11th Multi-Stakeholder Partnership Meeting

Day 1: Exploring the global context and opportunities for livestock

08-06-2021. This week’s 11th Multi-Stakeholder Partnership Meeting of the Global Agenda for Sustainable Livestock (GASL) began on Monday, 7 June, with a welcome from Shirley Tarawali, Chair of GASL and Assistant Director-General of the International Livestock Research Institute  (ILRI). Tarawali highlighted the important contributions livestock make to sustainable food systems. Christian Hofer, Director-General of Switzerland’s Federal Office for Agriculture (FOAG), also welcomed the visitors to this global online event. Hofer made explicit the role of GASL’s global multi-stakeholder partnership in making the livestock sector and food systems more sustainable. He added that GASL was also helping the international community to reach a common understanding of the central roles livestock should play in discussions and plans leading up to the United Nations Food Systems Summit (UNFSS), which will be held in September 2021. 

The plenary sessions on the first day of the GASL meeting featured a breadth of expertise and perspectives on the importance of change and diversity in the global livestock sector. These plenary talks included a presentation by Henning Steinfeld, Head of the Livestock Information, Sector Analysis and Policy Branch of the Food and Agriculture Organization of the United Nations (FAO). Steinfeld spoke of the critical need for the world’s food systems to transform. He, too, enumerated the many contributions livestock make to sustainable food systems, but he also named some major challenges to such sustainability presented by a growing global demand for animal protein and future uncertainties, especially the threats of future disease pandemics and climate change.  

The need for embracing change and harnessing diversity was also addressed by GASL Chair Tarawali, who outlined the results of a GASL-ILRI independent Food Systems Summit Dialogue that will feed not only into GASL’s next action plan and the September UNFSS but also into GASL’s engagement in the UN Climate Change Conference (COP 26), to be held this November. Tarawali emphasized ‘embracing change’—e.g. by making new connections and taking new actions—and ‘harnessing diversity’—e.g. by appreciating the many forms livestock systems take and by appropriately nuancing livestock issues in communications.

This session was followed by a panel discussion featuring Jude Capper, a livestock sustainability consultant and Professor of Sustainable Beef and Sheep at Harper Adams University, in the UK; Cynthia Mugo, a Policy and Stakeholder Engagement Advisor at ILRI, in Kenya; and Lloyd Day, Deputy Director-General of the Inter-American Institute for Cooperation on Agriculture (IICA), in Costa Rica. The panel participants were asked for the take home message from the dialogue, as well as one key change and opportunity to harness livestock diversity. The panellists addressed livestock’s roles in sustainable food systems, technological innovations that can improve the livelihoods of livestock farmers, the need to improve communications around livestock issues, and the need for food systems experts to work across different sectors and to embrace diversity.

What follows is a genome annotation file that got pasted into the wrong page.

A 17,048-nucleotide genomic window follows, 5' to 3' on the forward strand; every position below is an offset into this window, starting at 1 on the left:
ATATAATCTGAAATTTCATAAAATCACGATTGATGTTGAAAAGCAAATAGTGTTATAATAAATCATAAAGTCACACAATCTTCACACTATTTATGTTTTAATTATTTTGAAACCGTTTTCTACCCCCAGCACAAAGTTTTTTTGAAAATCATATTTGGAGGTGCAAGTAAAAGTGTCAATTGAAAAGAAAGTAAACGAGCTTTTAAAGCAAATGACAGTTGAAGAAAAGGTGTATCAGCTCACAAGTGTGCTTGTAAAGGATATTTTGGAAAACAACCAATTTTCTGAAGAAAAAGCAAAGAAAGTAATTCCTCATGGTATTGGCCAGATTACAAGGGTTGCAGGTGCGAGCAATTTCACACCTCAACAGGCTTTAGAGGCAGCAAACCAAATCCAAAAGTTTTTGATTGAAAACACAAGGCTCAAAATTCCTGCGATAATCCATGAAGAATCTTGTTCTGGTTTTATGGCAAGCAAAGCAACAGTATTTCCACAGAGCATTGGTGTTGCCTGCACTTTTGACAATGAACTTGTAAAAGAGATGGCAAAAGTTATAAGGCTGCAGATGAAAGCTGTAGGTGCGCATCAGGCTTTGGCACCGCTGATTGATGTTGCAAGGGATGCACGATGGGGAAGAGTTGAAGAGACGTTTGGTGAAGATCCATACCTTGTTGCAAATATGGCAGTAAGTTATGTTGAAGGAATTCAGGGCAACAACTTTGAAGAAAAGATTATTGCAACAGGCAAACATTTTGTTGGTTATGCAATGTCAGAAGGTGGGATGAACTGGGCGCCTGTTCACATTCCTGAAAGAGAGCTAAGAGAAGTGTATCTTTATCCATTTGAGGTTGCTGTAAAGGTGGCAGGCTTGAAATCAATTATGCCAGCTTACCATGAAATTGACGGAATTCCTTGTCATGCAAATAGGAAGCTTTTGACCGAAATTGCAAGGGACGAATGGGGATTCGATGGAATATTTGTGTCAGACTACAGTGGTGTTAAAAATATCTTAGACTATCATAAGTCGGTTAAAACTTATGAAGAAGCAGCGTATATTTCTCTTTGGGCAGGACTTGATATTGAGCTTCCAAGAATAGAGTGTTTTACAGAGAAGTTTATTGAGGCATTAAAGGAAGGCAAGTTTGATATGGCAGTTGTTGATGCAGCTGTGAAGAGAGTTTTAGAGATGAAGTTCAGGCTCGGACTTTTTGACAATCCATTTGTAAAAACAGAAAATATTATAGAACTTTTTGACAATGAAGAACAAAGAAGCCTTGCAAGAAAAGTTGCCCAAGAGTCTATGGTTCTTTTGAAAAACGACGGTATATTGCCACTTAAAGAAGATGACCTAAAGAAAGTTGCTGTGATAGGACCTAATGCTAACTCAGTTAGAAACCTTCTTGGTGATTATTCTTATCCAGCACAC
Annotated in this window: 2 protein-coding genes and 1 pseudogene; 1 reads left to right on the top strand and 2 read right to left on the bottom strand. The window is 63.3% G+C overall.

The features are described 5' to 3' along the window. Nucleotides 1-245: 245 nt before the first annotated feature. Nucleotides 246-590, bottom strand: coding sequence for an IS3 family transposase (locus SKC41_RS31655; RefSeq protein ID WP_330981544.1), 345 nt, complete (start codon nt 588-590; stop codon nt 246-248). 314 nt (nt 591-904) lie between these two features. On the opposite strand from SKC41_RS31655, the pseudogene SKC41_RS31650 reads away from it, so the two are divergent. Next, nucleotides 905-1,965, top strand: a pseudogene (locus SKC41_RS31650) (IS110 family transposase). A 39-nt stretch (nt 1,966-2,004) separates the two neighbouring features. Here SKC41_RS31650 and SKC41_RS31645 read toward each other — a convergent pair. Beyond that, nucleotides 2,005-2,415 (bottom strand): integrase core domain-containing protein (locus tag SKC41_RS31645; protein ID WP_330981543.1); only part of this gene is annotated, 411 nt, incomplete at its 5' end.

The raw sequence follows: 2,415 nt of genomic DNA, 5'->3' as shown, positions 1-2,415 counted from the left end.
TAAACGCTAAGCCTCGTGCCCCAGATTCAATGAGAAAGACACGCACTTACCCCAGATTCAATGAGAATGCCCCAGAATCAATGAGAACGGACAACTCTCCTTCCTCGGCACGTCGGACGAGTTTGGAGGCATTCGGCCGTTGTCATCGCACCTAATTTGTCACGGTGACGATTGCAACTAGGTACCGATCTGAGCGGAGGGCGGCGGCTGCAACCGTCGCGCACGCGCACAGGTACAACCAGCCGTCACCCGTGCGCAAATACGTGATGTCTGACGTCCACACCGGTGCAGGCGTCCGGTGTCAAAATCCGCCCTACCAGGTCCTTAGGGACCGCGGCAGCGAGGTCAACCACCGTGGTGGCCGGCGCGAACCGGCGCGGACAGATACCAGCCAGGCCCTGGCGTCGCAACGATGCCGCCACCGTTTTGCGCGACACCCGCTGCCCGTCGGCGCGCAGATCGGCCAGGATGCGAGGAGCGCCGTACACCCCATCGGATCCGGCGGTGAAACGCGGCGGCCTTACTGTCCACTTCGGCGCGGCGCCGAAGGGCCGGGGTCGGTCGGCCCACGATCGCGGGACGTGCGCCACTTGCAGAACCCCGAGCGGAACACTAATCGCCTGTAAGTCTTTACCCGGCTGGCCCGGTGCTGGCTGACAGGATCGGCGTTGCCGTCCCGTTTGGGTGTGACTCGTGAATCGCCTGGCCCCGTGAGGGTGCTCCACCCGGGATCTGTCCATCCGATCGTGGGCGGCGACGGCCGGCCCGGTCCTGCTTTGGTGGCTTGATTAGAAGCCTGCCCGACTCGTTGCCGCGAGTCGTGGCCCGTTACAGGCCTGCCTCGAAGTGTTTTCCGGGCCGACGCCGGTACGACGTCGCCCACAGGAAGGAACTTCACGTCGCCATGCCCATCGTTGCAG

The second session of this first day of the GASL meeting introduced a multi-stakeholder initiative called “Net-Zero Pathways to Low-Carbon Dairy”. Donald Moore, Executive Director of the Global Dairy Platform, spoke on behalf of the several collaborating organizations worldwide seeking to raise climate action in the dairy sector. Taking a multi-dimensional view of the sustainability of dairy, this ‘Net-Zero’ initiative is working to stimulate stakeholder commitments and to develop methods and tools to track, monitor and report on progress in the dairy sector.

Speakers on a panel that followed, facilitated by Liz Wedderburn, Emeritus International Ambassador at AgResearch, in New Zealand, included Amos Omore, an epidemiologist and ILRI Representative for Eastern and Southern Africa, based in Tanzania; Tsetgee Ser-Od, a dairy technologist and cheese producer in Mongolia; and Pablo Frere, a veterinarian and Executive Secretary of Redes Chaco and focal point of the Latin American Alliance of Pastoralists (Pastoraméricas), in Argentina. The panellists said they welcomed the “Net-Zero” initiative as an important opportunity to support low-carbon dairy while raising the productivity of small-scale livestock keepers and supporting collaboration among different stakeholders in sustainable livestock systems. 

The final session of the first day of the GASL meeting involved the screening of a film showing how livestock farms and enterprises in the Swiss & French Jura Region were embracing change. The film showcased some of the region’s sustainable livestock systems based on regenerative agricultural practices and a ‘circular bioeconomy’. Following this screening, Nancy Bourgeois Lüthi, a lecturer and researcher in the School of Agriculture, Forest and Food Sciences at Bern University of Applied Sciences, outlined the results of a GASL sub-regional consultation previously held in the Jura Region. Lüthi noted some of the specific livestock opportunities and challenges in this region, including the short value chains for milk, cheese and other livestock products, the value-added to some of the region’s specialized products, the multi-functionality of the region’s grasslands, the impacts of climate change on the region, and specific ways to enhance animal welfare. Other topics raised were better use of communications to present livestock-based issues, better use of natural and genetic resources in livestock production systems, and the importance of enhancing ‘food sovereignty’.   

Watch the recordings here